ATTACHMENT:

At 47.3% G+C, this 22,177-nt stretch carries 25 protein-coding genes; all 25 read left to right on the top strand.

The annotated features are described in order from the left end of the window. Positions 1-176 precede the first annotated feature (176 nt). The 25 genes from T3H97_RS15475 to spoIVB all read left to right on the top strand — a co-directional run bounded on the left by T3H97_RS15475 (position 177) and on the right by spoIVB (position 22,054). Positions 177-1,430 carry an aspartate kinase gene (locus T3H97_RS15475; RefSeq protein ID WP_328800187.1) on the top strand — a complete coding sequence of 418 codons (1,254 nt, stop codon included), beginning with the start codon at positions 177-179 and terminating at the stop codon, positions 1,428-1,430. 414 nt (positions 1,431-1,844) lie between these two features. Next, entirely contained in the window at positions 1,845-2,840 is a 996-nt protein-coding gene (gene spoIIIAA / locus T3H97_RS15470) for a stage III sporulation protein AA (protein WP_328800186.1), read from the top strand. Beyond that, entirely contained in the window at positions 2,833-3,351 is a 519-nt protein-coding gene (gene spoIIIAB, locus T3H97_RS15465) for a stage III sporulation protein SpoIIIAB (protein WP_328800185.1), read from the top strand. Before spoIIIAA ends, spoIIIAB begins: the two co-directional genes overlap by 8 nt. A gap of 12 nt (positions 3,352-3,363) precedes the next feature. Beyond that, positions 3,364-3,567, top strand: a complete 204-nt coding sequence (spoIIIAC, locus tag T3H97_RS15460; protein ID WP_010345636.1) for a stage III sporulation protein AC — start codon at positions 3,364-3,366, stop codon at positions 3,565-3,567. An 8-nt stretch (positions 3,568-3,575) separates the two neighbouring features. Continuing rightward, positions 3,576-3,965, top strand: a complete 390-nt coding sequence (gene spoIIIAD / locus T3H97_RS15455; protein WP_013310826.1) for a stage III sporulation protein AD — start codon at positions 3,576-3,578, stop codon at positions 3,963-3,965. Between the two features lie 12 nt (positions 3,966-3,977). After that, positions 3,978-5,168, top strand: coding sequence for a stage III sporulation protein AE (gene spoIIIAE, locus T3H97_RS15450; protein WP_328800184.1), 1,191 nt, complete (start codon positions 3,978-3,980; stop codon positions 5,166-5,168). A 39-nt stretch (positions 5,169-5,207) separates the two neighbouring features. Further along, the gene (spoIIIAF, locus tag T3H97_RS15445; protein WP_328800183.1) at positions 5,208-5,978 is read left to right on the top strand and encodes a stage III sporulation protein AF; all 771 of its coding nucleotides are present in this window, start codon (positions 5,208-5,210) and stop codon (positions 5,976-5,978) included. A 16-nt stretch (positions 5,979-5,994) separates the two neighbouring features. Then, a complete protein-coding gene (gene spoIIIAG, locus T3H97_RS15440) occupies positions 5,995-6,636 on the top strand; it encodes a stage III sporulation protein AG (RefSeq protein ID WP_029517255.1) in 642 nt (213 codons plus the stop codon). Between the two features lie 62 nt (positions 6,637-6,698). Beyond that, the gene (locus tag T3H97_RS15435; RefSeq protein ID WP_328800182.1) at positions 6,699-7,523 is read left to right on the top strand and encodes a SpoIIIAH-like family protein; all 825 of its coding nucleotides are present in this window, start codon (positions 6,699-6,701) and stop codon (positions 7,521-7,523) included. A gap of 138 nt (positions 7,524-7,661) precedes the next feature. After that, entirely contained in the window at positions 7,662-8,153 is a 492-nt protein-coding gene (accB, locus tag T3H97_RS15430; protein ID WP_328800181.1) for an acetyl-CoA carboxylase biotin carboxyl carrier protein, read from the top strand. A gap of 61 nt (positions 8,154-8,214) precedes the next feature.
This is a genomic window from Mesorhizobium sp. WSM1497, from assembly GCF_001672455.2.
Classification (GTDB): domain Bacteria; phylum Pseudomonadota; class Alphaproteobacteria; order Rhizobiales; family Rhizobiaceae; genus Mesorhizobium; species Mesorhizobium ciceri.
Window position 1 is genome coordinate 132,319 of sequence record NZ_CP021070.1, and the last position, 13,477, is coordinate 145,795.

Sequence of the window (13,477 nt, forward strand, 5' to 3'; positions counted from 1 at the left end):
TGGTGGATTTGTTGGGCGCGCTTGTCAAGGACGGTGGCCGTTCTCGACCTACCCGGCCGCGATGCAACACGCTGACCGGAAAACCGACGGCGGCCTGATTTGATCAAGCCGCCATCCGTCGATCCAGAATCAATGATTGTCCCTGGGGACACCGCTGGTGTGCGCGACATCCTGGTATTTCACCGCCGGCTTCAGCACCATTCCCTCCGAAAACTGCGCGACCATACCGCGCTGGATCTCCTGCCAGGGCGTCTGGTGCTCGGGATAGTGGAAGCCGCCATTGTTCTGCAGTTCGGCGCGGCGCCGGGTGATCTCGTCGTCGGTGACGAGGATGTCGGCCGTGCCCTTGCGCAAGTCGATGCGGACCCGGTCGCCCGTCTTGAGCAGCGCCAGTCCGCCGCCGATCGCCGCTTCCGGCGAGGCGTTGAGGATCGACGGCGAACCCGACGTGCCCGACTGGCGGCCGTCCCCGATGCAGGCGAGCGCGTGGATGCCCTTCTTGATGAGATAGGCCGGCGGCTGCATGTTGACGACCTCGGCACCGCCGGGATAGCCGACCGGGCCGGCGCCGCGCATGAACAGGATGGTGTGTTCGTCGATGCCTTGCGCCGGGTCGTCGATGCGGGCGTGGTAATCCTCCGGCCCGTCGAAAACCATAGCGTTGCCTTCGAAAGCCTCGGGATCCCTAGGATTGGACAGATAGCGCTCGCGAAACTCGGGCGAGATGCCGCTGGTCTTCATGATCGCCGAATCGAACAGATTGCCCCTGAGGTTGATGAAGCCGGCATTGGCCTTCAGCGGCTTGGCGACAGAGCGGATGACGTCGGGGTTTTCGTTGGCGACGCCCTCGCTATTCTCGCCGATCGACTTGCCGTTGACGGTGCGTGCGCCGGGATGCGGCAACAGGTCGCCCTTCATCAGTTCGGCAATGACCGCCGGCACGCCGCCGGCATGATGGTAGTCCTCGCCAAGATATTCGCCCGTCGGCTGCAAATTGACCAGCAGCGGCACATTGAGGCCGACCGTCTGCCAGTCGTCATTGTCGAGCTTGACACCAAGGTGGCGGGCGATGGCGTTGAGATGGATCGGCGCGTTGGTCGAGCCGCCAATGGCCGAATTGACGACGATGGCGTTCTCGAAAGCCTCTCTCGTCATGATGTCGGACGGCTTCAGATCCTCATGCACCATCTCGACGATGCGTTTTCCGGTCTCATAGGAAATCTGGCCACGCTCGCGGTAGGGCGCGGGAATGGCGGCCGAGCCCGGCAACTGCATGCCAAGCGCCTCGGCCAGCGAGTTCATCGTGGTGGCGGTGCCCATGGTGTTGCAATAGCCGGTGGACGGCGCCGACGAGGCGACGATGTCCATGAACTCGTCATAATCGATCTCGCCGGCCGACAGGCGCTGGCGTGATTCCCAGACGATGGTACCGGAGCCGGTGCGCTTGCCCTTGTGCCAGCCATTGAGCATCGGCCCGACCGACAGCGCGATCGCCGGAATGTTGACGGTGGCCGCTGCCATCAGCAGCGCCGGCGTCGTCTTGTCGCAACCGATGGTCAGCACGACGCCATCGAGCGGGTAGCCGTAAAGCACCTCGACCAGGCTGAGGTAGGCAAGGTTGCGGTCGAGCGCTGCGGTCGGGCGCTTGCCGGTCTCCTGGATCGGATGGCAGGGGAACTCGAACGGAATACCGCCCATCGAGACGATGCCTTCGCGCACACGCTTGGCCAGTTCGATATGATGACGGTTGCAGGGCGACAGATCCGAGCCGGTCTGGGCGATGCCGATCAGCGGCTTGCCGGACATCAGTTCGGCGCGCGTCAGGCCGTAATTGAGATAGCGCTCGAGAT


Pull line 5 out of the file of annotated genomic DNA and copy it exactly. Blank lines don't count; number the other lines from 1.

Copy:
Window position 1 is genome coordinate 132,319 of sequence record NZ_CP021070.1, and the last position, 13,477, is coordinate 145,795.